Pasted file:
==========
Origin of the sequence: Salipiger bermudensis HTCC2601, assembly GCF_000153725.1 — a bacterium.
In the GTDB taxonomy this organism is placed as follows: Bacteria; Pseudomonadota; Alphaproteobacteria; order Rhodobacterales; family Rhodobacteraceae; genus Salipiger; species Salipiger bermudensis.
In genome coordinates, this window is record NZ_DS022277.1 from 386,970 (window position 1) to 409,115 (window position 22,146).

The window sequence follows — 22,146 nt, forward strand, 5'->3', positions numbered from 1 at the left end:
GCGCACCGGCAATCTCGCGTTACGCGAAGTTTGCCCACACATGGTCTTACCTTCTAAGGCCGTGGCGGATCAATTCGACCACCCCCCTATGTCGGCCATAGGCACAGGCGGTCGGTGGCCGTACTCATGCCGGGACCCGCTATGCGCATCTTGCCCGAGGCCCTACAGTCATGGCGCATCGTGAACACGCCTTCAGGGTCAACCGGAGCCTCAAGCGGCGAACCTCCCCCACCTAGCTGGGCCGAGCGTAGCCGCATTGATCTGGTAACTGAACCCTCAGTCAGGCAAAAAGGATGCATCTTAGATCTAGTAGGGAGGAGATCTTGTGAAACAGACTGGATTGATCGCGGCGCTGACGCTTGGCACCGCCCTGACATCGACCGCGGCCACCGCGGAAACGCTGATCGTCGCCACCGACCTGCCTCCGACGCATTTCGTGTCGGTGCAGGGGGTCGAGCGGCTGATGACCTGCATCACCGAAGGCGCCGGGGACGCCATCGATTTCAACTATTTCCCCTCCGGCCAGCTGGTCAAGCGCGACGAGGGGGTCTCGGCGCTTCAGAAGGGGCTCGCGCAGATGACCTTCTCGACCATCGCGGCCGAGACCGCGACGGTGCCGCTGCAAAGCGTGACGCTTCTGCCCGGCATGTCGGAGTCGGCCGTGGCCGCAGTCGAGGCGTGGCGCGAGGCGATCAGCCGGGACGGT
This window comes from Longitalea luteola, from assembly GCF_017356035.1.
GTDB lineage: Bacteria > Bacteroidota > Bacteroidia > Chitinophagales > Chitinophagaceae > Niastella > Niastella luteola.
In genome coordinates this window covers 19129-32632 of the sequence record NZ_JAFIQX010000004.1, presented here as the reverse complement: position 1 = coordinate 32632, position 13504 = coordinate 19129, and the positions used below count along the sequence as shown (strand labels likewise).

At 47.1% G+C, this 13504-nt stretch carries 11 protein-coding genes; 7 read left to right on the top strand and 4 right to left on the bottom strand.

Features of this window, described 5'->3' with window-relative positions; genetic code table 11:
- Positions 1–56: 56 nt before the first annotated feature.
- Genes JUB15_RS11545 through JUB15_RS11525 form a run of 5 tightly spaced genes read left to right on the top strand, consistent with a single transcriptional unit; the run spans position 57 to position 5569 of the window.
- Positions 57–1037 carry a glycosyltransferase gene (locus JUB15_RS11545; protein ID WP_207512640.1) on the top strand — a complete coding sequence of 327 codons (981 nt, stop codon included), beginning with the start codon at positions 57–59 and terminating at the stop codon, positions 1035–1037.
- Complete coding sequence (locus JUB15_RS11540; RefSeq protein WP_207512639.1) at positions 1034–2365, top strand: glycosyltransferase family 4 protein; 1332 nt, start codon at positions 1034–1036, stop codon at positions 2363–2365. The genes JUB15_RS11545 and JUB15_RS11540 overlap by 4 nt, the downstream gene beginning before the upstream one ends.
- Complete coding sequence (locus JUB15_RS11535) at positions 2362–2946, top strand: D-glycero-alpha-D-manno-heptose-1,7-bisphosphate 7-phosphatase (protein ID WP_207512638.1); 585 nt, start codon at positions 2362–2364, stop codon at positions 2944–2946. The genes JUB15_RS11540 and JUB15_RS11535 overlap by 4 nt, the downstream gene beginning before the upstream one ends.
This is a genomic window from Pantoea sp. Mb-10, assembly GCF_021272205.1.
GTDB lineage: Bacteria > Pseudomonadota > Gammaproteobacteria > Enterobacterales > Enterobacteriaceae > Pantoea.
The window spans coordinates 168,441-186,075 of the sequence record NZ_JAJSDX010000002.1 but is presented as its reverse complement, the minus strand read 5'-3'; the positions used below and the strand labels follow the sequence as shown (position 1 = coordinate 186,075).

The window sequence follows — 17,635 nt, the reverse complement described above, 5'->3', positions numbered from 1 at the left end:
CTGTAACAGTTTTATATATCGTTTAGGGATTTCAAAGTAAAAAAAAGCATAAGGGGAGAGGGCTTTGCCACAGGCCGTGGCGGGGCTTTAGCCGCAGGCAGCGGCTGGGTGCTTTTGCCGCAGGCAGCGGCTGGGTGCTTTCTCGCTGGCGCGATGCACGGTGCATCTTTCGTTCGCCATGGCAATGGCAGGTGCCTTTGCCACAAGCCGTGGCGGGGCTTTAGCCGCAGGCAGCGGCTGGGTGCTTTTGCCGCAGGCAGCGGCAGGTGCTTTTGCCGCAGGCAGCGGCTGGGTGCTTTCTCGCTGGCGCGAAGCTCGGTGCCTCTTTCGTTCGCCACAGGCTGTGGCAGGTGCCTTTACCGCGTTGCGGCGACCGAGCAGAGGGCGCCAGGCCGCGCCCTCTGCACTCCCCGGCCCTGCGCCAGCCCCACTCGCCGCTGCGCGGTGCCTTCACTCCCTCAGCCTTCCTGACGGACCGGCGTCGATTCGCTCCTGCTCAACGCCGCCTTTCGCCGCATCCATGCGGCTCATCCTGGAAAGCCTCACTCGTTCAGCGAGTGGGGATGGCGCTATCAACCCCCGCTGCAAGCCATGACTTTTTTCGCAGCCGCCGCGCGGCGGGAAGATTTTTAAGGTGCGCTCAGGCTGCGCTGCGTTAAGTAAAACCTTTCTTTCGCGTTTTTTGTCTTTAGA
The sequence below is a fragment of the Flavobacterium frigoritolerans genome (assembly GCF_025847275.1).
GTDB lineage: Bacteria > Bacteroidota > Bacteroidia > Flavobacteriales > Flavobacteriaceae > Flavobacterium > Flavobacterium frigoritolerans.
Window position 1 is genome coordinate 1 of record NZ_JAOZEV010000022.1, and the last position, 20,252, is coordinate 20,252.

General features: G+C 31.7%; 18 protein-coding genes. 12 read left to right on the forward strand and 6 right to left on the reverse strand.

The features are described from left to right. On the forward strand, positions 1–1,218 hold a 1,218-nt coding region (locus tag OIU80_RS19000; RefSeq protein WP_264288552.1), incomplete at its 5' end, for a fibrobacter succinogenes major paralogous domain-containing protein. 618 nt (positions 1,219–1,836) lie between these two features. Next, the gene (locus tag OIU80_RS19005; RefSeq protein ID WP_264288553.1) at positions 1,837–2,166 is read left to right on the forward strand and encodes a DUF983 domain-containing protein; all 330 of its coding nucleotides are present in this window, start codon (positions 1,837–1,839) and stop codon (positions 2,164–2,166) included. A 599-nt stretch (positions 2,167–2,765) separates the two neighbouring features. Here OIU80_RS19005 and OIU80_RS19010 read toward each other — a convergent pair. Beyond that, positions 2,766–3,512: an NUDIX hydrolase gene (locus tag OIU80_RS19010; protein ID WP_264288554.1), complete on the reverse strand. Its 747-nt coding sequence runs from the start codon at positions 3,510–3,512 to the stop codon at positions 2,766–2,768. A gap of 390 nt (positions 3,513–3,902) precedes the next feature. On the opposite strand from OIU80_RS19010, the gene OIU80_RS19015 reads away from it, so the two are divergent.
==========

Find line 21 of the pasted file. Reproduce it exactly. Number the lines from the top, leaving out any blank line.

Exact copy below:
The sequence below is a fragment of the Flavobacterium frigoritolerans genome (assembly GCF_025847275.1).